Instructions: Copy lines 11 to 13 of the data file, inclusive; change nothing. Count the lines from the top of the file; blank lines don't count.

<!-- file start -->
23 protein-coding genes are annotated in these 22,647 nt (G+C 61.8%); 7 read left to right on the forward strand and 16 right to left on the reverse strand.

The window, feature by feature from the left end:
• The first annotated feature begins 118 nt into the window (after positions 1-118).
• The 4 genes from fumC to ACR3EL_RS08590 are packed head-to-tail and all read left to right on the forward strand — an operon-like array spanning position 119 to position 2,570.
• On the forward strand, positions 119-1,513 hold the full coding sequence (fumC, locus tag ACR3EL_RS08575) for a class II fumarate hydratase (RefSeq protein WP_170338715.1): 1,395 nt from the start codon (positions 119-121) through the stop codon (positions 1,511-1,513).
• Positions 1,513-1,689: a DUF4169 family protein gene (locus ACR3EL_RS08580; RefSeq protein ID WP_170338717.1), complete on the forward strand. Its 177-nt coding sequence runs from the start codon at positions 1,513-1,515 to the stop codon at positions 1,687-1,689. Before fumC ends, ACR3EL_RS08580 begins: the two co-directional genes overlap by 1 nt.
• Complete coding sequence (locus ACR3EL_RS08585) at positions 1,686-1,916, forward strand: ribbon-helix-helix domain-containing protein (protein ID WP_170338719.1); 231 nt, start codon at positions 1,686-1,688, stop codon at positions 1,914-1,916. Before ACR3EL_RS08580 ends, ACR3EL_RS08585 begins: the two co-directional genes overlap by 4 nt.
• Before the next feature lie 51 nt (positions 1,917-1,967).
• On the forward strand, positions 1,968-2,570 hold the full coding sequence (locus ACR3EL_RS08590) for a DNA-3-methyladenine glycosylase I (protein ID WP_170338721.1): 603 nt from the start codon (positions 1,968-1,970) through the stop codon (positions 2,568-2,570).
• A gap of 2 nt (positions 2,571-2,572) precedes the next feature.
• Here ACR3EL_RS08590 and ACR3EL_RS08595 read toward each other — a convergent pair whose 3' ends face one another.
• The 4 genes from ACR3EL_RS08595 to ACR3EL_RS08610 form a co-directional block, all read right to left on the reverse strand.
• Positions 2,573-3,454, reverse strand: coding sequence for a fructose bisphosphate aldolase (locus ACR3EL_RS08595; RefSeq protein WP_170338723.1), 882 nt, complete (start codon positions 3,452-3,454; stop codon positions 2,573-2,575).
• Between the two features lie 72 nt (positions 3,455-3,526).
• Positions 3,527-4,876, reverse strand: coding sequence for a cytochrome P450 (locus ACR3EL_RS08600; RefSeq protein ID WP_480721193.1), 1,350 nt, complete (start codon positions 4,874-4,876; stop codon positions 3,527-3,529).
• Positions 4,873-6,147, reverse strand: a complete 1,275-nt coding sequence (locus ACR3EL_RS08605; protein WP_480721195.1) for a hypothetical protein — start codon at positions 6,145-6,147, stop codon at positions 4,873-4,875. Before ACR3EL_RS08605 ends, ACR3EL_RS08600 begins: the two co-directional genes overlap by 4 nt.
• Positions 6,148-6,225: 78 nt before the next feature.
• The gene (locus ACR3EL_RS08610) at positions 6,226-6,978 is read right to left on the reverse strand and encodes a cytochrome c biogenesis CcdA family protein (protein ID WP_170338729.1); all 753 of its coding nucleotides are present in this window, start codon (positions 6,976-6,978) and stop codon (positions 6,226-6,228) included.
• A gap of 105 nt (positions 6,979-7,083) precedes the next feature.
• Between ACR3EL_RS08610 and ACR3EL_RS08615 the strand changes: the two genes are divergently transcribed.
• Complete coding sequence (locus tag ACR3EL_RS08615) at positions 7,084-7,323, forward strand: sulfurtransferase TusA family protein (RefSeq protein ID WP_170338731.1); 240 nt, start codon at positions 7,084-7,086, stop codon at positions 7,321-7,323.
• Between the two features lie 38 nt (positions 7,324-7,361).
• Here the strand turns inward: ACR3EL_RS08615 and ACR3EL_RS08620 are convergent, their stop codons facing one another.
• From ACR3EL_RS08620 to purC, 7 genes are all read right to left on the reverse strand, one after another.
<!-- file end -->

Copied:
• Here ACR3EL_RS08590 and ACR3EL_RS08595 read toward each other — a convergent pair whose 3' ends face one another.
• The 4 genes from ACR3EL_RS08595 to ACR3EL_RS08610 form a co-directional block, all read right to left on the reverse strand.
• Positions 2,573-3,454, reverse strand: coding sequence for a fructose bisphosphate aldolase (locus ACR3EL_RS08595; RefSeq protein WP_170338723.1), 882 nt, complete (start codon positions 3,452-3,454; stop codon positions 2,573-2,575).